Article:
The Myth of “Liberal” Fascism at the Transimperial Volta Congress on Africa in Rome, 1938

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The inclination of fascist regimes to settler colonization is a comparably new field of research, yet it is hardly surprising that settler colonialism was part of fascism’s destructive repertoire. It played a crucial role in the violent occupation of Eastern Europe (Germany), Libya and Ethiopia (Italy), as well as Korea and Manchuria (Japan).[1] Whether settler colonialism’s paramount purpose was the … Read More

Book Spotlight “German and United States Colonialism in a Connected World: Entangled Empires, Palgrave 2021”

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My book advances fresh insights to the study of German and United States colonial histories by turning attention to their transimperial and global dimensions.[1] More specifically, it approaches the German and United States colonial empires as entangled histories, abounding with exchanges. First, when envisioning this anthology, I wanted to counter the view that Germany and the United States represent an … Read More

Afro-Asian States, the Congo Crisis, and the United Nations: Solidly United in an Anti-imperial Agenda?

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On 21 November 1960, in the United Nations General Assembly debate the representative of Liberia expressed his regret about “the bitterness that has characterized the discussion” – a bitterness that had come “from the recently independent African States”.[1] The hostile discussions the Liberian delegate referred to were over current events in the Congo. Since its independence on 30 June, the … Read More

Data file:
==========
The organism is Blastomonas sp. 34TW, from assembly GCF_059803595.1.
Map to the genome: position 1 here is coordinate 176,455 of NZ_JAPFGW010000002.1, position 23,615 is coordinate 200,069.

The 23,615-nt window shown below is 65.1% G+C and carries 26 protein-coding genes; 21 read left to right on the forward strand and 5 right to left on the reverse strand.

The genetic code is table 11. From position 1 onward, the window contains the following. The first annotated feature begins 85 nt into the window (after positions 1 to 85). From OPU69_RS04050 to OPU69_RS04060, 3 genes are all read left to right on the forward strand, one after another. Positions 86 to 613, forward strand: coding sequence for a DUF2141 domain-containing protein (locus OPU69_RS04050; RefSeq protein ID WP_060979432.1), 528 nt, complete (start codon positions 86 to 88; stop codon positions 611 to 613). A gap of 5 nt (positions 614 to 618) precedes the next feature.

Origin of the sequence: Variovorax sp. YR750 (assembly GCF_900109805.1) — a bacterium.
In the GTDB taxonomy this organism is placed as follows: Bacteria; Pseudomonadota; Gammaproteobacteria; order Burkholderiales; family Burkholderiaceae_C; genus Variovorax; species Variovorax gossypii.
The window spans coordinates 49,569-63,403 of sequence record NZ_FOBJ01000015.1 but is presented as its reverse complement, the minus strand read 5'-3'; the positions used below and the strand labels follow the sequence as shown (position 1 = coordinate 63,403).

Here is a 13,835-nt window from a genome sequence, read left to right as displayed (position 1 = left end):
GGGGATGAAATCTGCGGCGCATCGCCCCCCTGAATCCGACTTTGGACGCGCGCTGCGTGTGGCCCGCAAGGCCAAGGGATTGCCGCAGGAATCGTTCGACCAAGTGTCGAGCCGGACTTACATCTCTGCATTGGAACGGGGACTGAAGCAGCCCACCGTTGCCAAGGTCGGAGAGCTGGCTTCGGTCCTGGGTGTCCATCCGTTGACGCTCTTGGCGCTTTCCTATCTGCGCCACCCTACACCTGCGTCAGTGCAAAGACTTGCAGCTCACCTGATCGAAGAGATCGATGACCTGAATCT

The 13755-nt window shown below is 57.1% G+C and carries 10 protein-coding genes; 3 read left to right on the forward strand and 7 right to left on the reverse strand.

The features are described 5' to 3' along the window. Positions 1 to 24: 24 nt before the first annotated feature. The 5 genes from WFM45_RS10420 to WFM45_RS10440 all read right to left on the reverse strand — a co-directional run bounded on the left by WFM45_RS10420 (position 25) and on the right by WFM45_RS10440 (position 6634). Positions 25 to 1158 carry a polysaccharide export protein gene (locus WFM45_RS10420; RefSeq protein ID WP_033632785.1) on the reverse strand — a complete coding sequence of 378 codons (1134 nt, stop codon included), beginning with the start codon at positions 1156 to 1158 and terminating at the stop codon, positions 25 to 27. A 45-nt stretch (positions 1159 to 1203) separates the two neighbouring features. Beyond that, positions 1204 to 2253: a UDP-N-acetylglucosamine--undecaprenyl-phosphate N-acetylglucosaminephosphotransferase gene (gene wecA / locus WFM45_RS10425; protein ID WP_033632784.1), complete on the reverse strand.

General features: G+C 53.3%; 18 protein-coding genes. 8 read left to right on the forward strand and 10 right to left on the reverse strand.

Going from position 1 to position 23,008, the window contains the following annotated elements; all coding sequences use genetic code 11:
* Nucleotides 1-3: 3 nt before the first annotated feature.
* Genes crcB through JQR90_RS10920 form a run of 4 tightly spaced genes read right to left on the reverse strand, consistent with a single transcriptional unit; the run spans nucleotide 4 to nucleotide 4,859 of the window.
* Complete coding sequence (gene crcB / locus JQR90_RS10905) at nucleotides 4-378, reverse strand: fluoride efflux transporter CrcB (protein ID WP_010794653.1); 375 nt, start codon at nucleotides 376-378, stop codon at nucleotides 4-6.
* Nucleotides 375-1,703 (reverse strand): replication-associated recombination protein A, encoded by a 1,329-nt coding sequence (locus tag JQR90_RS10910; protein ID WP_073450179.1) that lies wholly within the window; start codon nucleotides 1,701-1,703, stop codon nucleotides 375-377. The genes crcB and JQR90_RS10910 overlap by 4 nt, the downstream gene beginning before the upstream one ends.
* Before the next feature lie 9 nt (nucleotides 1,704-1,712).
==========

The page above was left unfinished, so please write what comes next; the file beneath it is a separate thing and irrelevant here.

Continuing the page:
Book Spotlight “Asiaten in Europa. Begegnungen zwischen Asiaten und Europäern 1880–1914 [Asians in Europe: Encounters between Asians and Europeans, 1880–1914], Paderborn 2016”

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European imperial expansion was, in many regards, strongly connected to the concept of modernity. In my book, I deal with Asian contributions to European debates around the concept of modernity and decadence, thereby exploring interactions between Indians, Chinese, Japanese on the one side, and Europeans in turn-of-the-century England and Germany, on the other. The question of modernity had a special … Read More

Indian and Chinese Anti-imperial Networks in the 1930s and 1940s

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In August 1939, Jawaharlal Nehru, an influential leader of the Indian national movement and the future prime minister of independent India, explained his decision to visit China by evoking solidarity among oppressed people: ‘I go to China because China is the symbol today of magnificent courage in the struggle for freedom, of a determination which has survived untold misery and … Read More

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